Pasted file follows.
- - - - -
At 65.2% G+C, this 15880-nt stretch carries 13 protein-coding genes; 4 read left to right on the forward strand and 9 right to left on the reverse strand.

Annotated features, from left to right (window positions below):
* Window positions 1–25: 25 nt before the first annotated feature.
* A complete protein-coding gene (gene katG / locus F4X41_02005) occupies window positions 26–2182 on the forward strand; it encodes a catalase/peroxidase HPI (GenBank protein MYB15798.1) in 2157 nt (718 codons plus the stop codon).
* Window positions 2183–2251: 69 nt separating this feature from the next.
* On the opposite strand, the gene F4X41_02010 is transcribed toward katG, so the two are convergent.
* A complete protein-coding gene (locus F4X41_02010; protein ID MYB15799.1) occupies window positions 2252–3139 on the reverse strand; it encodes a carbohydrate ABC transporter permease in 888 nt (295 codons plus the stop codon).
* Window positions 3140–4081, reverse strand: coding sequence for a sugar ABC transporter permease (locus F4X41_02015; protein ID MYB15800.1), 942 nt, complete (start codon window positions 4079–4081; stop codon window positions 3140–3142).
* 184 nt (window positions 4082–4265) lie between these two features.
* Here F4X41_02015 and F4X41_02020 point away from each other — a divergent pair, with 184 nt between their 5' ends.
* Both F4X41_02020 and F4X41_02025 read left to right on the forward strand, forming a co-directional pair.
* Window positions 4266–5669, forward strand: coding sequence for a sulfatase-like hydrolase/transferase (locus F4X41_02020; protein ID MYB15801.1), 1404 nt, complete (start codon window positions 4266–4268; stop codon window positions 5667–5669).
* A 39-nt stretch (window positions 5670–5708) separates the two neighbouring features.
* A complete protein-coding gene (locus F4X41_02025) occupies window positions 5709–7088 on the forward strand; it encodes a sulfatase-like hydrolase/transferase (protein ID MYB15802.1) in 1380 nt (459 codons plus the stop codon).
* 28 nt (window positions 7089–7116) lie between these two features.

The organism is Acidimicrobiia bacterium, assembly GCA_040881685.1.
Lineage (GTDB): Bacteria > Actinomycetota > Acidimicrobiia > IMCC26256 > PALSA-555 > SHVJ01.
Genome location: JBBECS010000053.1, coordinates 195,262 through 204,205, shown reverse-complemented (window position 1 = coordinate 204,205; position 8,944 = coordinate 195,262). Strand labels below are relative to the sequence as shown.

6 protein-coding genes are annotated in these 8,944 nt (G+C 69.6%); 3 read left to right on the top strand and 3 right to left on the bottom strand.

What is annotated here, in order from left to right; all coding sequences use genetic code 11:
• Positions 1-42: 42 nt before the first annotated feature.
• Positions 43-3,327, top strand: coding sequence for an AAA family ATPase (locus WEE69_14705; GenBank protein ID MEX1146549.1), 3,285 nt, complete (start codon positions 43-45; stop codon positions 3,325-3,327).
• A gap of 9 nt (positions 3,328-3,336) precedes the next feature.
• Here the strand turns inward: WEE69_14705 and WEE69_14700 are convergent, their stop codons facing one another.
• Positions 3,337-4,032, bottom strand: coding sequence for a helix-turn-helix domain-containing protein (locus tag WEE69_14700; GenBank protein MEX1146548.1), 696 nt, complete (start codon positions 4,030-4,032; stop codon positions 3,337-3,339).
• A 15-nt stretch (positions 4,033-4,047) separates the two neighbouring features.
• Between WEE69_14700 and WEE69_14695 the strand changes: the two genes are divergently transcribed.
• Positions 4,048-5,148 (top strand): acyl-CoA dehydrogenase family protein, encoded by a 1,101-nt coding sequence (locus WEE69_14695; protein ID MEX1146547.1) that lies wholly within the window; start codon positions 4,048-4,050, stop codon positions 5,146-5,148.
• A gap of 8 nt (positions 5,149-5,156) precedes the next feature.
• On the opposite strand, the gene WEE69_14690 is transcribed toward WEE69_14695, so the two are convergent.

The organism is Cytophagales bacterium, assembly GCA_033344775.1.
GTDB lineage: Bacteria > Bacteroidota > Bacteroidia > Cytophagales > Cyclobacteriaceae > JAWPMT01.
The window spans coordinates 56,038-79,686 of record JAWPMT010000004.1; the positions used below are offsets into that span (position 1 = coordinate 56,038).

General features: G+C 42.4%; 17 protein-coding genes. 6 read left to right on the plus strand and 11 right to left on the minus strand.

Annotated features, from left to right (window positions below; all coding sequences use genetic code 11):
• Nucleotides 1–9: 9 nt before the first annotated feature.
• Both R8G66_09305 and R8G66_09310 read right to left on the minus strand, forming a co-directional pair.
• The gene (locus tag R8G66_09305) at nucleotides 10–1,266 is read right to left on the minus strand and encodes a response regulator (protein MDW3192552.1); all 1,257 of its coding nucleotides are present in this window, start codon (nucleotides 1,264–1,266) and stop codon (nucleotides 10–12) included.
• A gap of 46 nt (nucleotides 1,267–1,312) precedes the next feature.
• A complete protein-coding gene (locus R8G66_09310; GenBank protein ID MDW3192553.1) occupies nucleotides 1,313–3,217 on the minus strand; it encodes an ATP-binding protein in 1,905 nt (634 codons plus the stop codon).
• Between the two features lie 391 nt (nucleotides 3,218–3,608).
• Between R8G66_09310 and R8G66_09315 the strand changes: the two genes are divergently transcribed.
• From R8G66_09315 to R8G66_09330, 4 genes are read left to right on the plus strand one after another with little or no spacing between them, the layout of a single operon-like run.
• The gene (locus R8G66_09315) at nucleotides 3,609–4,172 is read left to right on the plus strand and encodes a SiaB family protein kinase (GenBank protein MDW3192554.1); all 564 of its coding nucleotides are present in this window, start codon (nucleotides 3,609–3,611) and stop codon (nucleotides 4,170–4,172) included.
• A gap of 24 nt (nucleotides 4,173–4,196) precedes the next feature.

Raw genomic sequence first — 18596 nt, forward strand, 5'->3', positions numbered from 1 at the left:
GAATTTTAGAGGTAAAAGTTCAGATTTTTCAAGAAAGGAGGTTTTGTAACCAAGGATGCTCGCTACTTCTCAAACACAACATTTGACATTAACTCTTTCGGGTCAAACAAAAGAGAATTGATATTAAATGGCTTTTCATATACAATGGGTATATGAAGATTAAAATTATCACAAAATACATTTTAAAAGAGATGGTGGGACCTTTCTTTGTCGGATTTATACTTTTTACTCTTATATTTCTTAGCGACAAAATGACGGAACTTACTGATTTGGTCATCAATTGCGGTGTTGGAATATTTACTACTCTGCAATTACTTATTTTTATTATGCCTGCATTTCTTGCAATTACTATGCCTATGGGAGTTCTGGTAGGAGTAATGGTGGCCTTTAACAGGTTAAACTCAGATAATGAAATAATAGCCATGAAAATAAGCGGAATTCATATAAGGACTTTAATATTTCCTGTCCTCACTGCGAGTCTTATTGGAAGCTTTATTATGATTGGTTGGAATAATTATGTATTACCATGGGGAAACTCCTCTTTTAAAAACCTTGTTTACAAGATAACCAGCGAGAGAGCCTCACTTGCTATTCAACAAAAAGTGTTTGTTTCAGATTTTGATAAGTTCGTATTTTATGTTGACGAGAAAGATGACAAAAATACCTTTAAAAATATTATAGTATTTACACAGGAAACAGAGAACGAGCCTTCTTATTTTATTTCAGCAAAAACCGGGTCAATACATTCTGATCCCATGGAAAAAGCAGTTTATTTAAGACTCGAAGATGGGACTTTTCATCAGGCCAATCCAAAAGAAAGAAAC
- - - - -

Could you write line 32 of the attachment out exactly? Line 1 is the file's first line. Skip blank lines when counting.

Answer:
GTDB lineage: Bacteria > Bacteroidota > Bacteroidia > Cytophagales > Cyclobacteriaceae > JAWPMT01.